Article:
4. Courtney

    I remember when I left uni it did feel weird to get thrown into a big wide world, with your uni friends no longer around you! But I can say it definitely gets better after a year or so! Great post! 🙂

    1. Maddie

      I agree! That’s great to know – thank you ☺️

  5. John Aiwone

    Thanks for sharing this. Whilst I didn’t necessarily suffer from the graduation blues youve described I can relate with the fact that I didnt walk into my dream job straight after Uni, going through routine changes and not seeing certain people ever again, the people you’ve shared flats and lecture rooms with for the best part of 3+ years with. How I think I coped with life after Uni (or even education) was taking on new hobbies and challenges like blogging and travelling and looking back I think they helped me fill a void that would’ve been left by not being in education anymore.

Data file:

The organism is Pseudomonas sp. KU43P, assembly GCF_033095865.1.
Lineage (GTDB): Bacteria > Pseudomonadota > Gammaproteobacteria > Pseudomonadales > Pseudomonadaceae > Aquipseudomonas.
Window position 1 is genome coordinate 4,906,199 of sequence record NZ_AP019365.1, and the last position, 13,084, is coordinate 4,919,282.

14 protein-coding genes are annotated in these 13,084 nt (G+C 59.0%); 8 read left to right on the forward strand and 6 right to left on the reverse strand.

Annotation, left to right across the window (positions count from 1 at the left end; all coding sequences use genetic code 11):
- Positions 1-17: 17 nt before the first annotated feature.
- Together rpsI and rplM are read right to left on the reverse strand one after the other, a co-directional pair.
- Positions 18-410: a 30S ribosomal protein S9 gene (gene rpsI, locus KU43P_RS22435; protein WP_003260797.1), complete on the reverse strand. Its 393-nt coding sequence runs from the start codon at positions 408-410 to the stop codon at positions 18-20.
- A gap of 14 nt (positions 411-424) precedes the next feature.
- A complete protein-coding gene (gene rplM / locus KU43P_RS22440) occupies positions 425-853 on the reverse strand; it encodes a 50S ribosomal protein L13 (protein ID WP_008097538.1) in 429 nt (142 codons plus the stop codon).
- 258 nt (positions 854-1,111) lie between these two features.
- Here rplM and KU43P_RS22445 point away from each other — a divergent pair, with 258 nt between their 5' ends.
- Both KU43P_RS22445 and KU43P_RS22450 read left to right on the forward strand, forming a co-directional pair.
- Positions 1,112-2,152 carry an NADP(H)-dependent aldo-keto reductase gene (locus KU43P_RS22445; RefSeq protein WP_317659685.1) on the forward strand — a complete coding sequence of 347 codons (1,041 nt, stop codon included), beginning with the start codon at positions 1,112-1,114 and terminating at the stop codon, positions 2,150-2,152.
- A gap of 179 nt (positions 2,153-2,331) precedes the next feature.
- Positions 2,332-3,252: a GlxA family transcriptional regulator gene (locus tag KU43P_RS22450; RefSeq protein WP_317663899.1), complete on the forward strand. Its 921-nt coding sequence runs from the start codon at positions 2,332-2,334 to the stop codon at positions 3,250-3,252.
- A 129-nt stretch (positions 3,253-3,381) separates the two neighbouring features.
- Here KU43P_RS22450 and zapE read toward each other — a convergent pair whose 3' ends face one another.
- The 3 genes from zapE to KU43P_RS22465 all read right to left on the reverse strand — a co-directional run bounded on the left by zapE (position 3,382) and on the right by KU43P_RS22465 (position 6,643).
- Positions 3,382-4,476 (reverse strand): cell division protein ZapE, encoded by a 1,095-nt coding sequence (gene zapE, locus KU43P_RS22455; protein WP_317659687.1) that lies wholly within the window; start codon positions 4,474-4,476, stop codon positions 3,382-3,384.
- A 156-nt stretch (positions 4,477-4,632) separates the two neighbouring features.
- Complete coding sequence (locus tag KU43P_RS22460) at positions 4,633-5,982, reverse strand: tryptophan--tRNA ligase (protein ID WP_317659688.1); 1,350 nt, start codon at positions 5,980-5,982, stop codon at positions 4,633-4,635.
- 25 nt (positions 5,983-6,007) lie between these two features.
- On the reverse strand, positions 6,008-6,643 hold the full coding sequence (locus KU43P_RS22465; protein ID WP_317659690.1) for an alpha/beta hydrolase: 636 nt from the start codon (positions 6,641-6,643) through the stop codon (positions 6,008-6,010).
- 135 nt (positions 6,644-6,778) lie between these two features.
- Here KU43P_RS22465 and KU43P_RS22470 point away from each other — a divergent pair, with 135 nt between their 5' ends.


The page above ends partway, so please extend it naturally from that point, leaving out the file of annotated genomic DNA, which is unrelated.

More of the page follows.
Johnny | Johnny’s Traventures
    https://johnnystraventures.com

    1. Maddie

      Thanks so much for your comment – it’s really interesting to hear your experience of this! I totally agree about using your time to blog and travel, I feel like that’s how I’m coping with the change myself! Thanks Johnny! ☺️

  6. Lisa Alioto

    Great recognition of a very real situation! ANd excellent tips!

    1. Maddie

      Thank you very much 😊

  7. This is really well put together! I could have used this when I graduated, I just ended up going back to school lol

    1. Maddie

      Thank you! That sounds great too though ☺️

  8. heidislo

    This is a great post and something I think a lot of people can relate to. Especially in our current environment.

    1. Maddie

      Thank you very much ☺️

  9. This is so accurate! I felt so lonely after finishing uni and I didn’t want to do any activities because ‘it was weird’.

    I then realised I was being stupid and joined a local sports team!

    Anddd then covid happened lol.

    1. Maddie

      Oh no, it’s such a terrible time for recent graduates, especially those that were just starting to enjoy things post uni! Sorry to hear that 🙁

  10. Violet Jones

    This was a great read. I finish uni in a few weeks and it’s a weird feeling. I don’t know what I’m going to do tomorrow, let alone for the rest of my life 😂

    1. Maddie

      I’m glad you enjoyed it! It’s odd to think about, but definitely don’t put any pressure on yourself about it!